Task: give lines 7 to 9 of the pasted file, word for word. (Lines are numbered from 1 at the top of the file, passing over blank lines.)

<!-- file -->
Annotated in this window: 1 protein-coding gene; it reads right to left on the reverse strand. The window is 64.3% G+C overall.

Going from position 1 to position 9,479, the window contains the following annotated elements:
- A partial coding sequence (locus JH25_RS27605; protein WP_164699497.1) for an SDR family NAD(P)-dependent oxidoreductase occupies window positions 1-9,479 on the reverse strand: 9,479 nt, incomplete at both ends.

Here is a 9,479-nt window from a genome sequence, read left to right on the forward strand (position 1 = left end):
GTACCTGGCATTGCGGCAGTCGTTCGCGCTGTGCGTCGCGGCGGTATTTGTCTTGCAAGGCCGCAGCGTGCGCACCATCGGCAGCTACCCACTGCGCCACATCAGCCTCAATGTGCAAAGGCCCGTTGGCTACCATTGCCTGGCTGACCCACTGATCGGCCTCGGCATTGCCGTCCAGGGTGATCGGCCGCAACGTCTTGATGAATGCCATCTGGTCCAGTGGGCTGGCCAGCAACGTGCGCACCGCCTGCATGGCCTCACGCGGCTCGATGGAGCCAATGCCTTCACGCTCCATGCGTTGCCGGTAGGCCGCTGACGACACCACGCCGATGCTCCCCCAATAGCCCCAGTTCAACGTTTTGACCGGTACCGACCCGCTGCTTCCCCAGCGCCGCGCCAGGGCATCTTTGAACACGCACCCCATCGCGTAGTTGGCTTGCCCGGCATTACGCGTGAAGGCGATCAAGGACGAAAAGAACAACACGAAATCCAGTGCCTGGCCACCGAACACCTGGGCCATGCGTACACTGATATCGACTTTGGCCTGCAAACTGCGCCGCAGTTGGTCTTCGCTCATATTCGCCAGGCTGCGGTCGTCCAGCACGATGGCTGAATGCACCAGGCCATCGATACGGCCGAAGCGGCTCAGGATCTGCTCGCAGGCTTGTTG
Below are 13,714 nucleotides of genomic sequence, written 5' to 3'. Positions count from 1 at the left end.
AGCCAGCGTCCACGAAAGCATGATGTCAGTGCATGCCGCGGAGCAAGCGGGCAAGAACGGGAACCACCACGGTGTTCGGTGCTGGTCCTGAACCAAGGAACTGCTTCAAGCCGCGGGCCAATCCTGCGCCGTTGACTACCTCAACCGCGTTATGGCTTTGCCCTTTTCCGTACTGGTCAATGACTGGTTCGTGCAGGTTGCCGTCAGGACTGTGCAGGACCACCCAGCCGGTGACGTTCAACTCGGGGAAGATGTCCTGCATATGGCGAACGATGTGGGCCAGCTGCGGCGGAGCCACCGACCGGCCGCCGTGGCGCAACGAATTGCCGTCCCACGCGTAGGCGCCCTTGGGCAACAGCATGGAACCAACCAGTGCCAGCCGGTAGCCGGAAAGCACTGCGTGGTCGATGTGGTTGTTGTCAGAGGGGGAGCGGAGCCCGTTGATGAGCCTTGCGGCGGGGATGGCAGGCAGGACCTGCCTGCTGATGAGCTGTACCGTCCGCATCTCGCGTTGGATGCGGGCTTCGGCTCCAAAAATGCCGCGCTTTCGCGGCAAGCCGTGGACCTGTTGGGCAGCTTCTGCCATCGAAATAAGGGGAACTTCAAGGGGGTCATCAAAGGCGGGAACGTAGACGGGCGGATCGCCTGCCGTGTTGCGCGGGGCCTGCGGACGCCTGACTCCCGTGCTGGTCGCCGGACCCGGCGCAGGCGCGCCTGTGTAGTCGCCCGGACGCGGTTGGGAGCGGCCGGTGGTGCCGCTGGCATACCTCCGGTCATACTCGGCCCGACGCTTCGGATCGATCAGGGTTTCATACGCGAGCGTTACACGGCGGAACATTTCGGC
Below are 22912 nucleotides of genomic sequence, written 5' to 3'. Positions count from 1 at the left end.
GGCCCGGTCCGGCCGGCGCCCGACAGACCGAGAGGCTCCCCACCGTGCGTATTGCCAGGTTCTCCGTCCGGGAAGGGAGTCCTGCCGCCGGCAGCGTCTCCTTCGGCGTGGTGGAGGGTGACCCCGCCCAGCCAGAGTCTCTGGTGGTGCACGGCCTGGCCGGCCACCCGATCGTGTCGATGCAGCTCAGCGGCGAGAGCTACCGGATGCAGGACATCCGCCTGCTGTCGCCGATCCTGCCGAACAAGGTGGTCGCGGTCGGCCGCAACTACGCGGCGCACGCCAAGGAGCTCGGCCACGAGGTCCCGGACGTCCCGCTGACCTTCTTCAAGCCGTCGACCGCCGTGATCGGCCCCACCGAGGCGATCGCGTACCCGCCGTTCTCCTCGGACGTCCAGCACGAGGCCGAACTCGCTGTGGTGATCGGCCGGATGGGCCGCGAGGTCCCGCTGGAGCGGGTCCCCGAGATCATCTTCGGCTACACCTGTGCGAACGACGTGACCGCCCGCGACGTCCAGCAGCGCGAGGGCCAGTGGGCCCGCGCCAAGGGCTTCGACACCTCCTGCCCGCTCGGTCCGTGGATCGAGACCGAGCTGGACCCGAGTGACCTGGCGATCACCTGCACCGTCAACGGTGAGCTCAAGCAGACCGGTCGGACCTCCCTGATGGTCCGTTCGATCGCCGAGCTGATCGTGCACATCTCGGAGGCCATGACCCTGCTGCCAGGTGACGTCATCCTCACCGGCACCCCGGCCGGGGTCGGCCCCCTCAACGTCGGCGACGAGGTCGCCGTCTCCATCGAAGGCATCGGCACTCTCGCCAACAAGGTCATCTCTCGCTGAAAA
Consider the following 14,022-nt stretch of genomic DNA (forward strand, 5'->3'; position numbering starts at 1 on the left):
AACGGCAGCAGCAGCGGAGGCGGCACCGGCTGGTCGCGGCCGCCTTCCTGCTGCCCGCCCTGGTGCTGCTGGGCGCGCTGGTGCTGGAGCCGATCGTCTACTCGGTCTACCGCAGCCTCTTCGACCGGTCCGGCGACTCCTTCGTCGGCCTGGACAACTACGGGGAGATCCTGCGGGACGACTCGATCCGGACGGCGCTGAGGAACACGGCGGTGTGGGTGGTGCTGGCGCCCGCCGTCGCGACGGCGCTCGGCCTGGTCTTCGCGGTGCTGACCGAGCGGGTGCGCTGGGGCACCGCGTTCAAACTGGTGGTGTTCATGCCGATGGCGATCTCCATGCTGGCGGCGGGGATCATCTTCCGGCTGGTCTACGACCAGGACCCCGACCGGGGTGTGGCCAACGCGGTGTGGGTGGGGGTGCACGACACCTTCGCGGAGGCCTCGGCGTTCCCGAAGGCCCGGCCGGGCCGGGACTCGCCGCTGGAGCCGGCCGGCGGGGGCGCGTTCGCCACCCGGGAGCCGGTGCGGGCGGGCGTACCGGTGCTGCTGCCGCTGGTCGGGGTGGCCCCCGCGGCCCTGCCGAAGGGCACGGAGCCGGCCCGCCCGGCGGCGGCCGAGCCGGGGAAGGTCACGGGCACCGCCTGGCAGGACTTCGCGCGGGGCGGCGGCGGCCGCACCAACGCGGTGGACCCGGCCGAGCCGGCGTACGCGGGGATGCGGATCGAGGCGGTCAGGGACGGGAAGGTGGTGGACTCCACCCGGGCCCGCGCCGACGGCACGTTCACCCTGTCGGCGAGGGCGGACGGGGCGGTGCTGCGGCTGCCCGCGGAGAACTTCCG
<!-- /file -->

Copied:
AGCCAGCGTCCACGAAAGCATGATGTCAGTGCATGCCGCGGAGCAAGCGGGCAAGAACGGGAACCACCACGGTGTTCGGTGCTGGTCCTGAACCAAGGAACTGCTTCAAGCCGCGGGCCAATCCTGCGCCGTTGACTACCTCAACCGCGTTATGGCTTTGCCCTTTTCCGTACTGGTCAATGACTGGTTCGTGCAGGTTGCCGTCAGGACTGTGCAGGACCACCCAGCCGGTGACGTTCAACTCGGGGAAGATGTCCTGCATATGGCGAACGATGTGGGCCAGCTGCGGCGGAGCCACCGACCGGCCGCCGTGGCGCAACGAATTGCCGTCCCACGCGTAGGCGCCCTTGGGCAACAGCATGGAACCAACCAGTGCCAGCCGGTAGCCGGAAAGCACTGCGTGGTCGATGTGGTTGTTGTCAGAGGGGGAGCGGAGCCCGTTGATGAGCCTTGCGGCGGGGATGGCAGGCAGGACCTGCCTGCTGATGAGCTGTACCGTCCGCATCTCGCGTTGGATGCGGGCTTCGGCTCCAAAAATGCCGCGCTTTCGCGGCAAGCCGTGGACCTGTTGGGCAGCTTCTGCCATCGAAATAAGGGGAACTTCAAGGGGGTCATCAAAGGCGGGAACGTAGACGGGCGGATCGCCTGCCGTGTTGCGCGGGGCCTGCGGACGCCTGACTCCCGTGCTGGTCGCCGGACCCGGCGCAGGCGCGCCTGTGTAGTCGCCCGGACGCGGTTGGGAGCGGCCGGTGGTGCCGCTGGCATACCTCCGGTCATACTCGGCCCGACGCTTCGGATCGATCAGGGTTTCATACGCGAGCGTTACACGGCGGAACATTTCGGC
Below are 22912 nucleotides of genomic sequence, written 5' to 3'. Positions count from 1 at the left end.
GGCCCGGTCCGGCCGGCGCCCGACAGACCGAGAGGCTCCCCACCGTGCGTATTGCCAGGTTCTCCGTCCGGGAAGGGAGTCCTGCCGCCGGCAGCGTCTCCTTCGGCGTGGTGGAGGGTGACCCCGCCCAGCCAGAGTCTCTGGTGGTGCACGGCCTGGCCGGCCACCCGATCGTGTCGATGCAGCTCAGCGGCGAGAGCTACCGGATGCAGGACATCCGCCTGCTGTCGCCGATCCTGCCGAACAAGGTGGTCGCGGTCGGCCGCAACTACGCGGCGCACGCCAAGGAGCTCGGCCACGAGGTCCCGGACGTCCCGCTGACCTTCTTCAAGCCGTCGACCGCCGTGATCGGCCCCACCGAGGCGATCGCGTACCCGCCGTTCTCCTCGGACGTCCAGCACGAGGCCGAACTCGCTGTGGTGATCGGCCGGATGGGCCGCGAGGTCCCGCTGGAGCGGGTCCCCGAGATCATCTTCGGCTACACCTGTGCGAACGACGTGACCGCCCGCGACGTCCAGCAGCGCGAGGGCCAGTGGGCCCGCGCCAAGGGCTTCGACACCTCCTGCCCGCTCGGTCCGTGGATCGAGACCGAGCTGGACCCGAGTGACCTGGCGATCACCTGCACCGTCAACGGTGAGCTCAAGCAGACCGGTCGGACCTCCCTGATGGTCCGTTCGATCGCCGAGCTGATCGTGCACATCTCGGAGGCCATGACCCTGCTGCCAGGTGACGTCATCCTCACCGGCACCCCGGCCGGGGTCGGCCCCCTCAACGTCGGCGACGAGGTCGCCGTCTCCATCGAAGGCATCGGCACTCTCGCCAACAAGGTCATCTCTCGCTGAAAA